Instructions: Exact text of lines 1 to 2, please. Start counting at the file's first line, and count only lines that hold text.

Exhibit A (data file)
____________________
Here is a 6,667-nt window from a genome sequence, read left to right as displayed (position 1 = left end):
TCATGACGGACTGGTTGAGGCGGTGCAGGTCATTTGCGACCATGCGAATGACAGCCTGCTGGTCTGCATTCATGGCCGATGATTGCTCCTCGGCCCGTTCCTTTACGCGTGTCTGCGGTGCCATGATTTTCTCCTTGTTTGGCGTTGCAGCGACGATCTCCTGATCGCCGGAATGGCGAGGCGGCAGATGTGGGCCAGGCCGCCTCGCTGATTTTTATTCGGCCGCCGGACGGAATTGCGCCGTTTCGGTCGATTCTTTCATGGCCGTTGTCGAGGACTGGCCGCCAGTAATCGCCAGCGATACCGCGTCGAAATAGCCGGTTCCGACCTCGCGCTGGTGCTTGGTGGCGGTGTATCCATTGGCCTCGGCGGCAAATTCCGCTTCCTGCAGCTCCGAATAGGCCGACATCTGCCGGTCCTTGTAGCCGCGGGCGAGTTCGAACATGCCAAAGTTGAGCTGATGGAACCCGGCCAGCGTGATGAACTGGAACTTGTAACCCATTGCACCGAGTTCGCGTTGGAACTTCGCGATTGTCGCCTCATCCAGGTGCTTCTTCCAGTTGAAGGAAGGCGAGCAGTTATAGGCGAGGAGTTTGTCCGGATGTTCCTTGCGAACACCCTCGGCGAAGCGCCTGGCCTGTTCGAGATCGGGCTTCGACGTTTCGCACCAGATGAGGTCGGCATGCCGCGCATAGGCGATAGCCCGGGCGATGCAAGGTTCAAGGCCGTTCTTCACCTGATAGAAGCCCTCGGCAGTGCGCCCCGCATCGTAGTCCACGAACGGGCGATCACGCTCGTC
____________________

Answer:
Here is a 6,667-nt window from a genome sequence, read left to right as displayed (position 1 = left end):
TCATGACGGACTGGTTGAGGCGGTGCAGGTCATTTGCGACCATGCGAATGACAGCCTGCTGGTCTGCATTCATGGCCGATGATTGCTCCTCGGCCCGTTCCTTTACGCGTGTCTGCGGTGCCATGATTTTCTCCTTGTTTGGCGTTGCAGCGACGATCTCCTGATCGCCGGAATGGCGAGGCGGCAGATGTGGGCCAGGCCGCCTCGCTGATTTTTATTCGGCCGCCGGACGGAATTGCGCCGTTTCGGTCGATTCTTTCATGGCCGTTGTCGAGGACTGGCCGCCAGTAATCGCCAGCGATACCGCGTCGAAATAGCCGGTTCCGACCTCGCGCTGGTGCTTGGTGGCGGTGTATCCATTGGCCTCGGCGGCAAATTCCGCTTCCTGCAGCTCCGAATAGGCCGACATCTGCCGGTCCTTGTAGCCGCGGGCGAGTTCGAACATGCCAAAGTTGAGCTGATGGAACCCGGCCAGCGTGATGAACTGGAACTTGTAACCCATTGCACCGAGTTCGCGTTGGAACTTCGCGATTGTCGCCTCATCCAGGTGCTTCTTCCAGTTGAAGGAAGGCGAGCAGTTATAGGCGAGGAGTTTGTCCGGATGTTCCTTGCGAACACCCTCGGCGAAGCGCCTGGCCTGTTCGAGATCGGGCTTCGACGTTTCGCACCAGATGAGGTCGGCATGCCGCGCATAGGCGATAGCCCGGGCGATGCAAGGTTCAAGGCCGTTCTTCACCTGATAGAAGCCCTCGGCAGTGCGCCCCGCATCGTAGTCCACGAACGGGCGATCACGCTCGTC